Christian Democratic leader Jose Napoleon Duarte became president of El Salvador today in a major restructuring of the embattled military-civilian coalition government. But the key question of whether the military can now be brought under control remains to be answered.
Duarte was elected president in 1972 but never served because the ultra-rightist Army of the time, in collusion with the small economic elite, voided the results. Duarte spent more than seven years in exile in Venezuela.
Diplomatic sources said the U.S. Embassy is prepared to recommend renewal of recently suspended aid in view of the reorganization.
Col. Jaime Abdul Gutierrez, who served with Duarte in the five-member junta, now effectively defunct, will become vice president and commander-in-chief of the armed forces, according to an official government communique.
The communique also called for formation of a counsel of state with representatives of peasants, workers, business and professional sectors and renewal of "efforts to bring about a dialogue with all political forces, including those who have taken up arms."
In addition, government and diplomatic sources said that all but one member of the Cabinet will resign or change his post. The compromise response to the deep political crisis has several aspects that appear to favor government conservatives.
The one Cabinet minister who reportedly remains is Defense Minister Col. Jose Guillermo Garcia, despite repeated accusations by leftists and suspicions on the part of the U.S. diplomats here that he has no willingness or ability to curb terrorism by his troops.
Charges of official security-force involvement in political violence that has taken at least 9,000 lives this year have brought the government to the brink of collapse twice, although Garcia repeatedly has said he is doing the best he can.
Crucial U.S. aid was suspended earlier this month amid allegations that elements of the military were implicated in the killing of four American churchwomen and five prominent leftist leaders.
For more than a year, the government has had to cope with an increasingly well-armed, leftist guerrilla movement now allied with a growing number of moderate leftist political, professional and union groups.In the last two months, it has also faced the possibility of an extreme right-wing takeover.
Sources said Col. Nicolas Carranza, the vice minister of defense who also has been a focus of charges that the government has sanctioned right-wing terrorism, will be relieved of his post. Carranza had been in charge of day-to-day operations by the Army and security forces.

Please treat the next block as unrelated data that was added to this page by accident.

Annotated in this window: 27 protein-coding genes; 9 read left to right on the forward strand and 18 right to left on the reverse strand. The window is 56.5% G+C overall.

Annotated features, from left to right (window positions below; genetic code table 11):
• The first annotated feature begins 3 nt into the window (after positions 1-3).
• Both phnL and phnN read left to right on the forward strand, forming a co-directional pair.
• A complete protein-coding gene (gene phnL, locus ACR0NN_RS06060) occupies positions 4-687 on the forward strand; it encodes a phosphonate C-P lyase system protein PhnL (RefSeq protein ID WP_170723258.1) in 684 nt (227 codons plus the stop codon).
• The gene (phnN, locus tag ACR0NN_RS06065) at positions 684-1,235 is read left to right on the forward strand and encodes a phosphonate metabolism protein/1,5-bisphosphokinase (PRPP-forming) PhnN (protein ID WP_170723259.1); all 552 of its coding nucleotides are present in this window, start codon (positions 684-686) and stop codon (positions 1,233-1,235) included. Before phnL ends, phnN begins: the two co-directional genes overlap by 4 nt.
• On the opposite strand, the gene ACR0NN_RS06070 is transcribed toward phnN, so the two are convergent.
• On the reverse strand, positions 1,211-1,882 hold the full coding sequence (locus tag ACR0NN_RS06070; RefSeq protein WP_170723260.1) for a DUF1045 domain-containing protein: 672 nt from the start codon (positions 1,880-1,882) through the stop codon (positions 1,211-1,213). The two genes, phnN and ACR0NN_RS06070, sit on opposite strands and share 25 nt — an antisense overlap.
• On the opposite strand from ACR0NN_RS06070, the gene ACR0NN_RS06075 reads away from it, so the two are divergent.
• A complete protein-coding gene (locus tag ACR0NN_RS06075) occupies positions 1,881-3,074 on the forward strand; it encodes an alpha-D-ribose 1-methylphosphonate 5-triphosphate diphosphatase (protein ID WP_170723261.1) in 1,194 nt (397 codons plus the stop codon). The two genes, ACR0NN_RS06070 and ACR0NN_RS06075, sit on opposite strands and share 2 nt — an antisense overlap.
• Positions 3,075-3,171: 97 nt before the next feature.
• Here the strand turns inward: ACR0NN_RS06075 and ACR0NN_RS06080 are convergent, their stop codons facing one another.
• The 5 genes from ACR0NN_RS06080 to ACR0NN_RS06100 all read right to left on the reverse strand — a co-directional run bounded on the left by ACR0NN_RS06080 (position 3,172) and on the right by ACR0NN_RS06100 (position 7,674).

For the last nine months, the executive has been a five-member junta composed of two Christian Democrats, Duarte and Jose A. Morales Ehrlich; two colonels, Gutierrez and Adolfo A. Majano, and an independent, Dr. Ramon Avalos Navarrete.
According to the government communique, the junta technically will remain intact, except for Majano, widely considered its most liberal if not always its most effective member. He was removed from the junta by a vote of the armed forces a week ago and will receive a diplomatic post, sources said.
U.S. diplomats here, who have backed the government in its various forms since the coup 14 months ago were cautiously optimistic about today's announcements.
"This is an effort to end the squabbling and divisiveness," said one senior diplomat. "But once you've got stability, will the programs that are begun or hoped for, like the reforms and human rights, be carried out? Will there be a decline in right-wing violence? That's what we want to see."
The restructuring came after a series of marathon meetings between the Christian Democratic Party and the military.
Earlier this week, Duarte said he believed "what we need in El Salvador is law and order. We have become like the Wild West with the law of the revolver. It is not important who is in or who is out of the government. The most important thing is how we can solve the basis of the problems, the violence. Whoever has the capacity to do this should have the power to do it."
Duarte said the Christian Democrats had agreed to remain in the government on conditions that were centered on "complete control of the Army." Unconfirmed reports of more specific demands for the removal of Garcia and Carranza circulated throughout the week. Majano and some U.S. diplomats said they believed the first step toward eradicating military abuses would have to be the removal of these two figures.
But Duarte, who entered the junta in March, has demonstrated determination to get along with his soldier colleagues.
Some diplomats and politicians have suggested he may also have intent on furthering personal ambitions.
"Duarte has consummated his dreams but he's made an expensive compromise," said one influential foreign observer. "If the president is not the commander-in-chief and can't give the orders, he's not in command. These civilians are just being kept as figureheads. There will be more violence now because the Army now has more power to go all out against the left."
Although Salvadorean leftists credit Duarte with once having been a major liberal opposition leader, they now denounce him as a mere "sergeant" carrying out the orders of military sponsors.
There is not any concrete indication that the left will be more disposed to negotiate with Duarte as president than it was with the junta on which he served. There is evidence that the generally conservative middle class is inclining toward supporting him.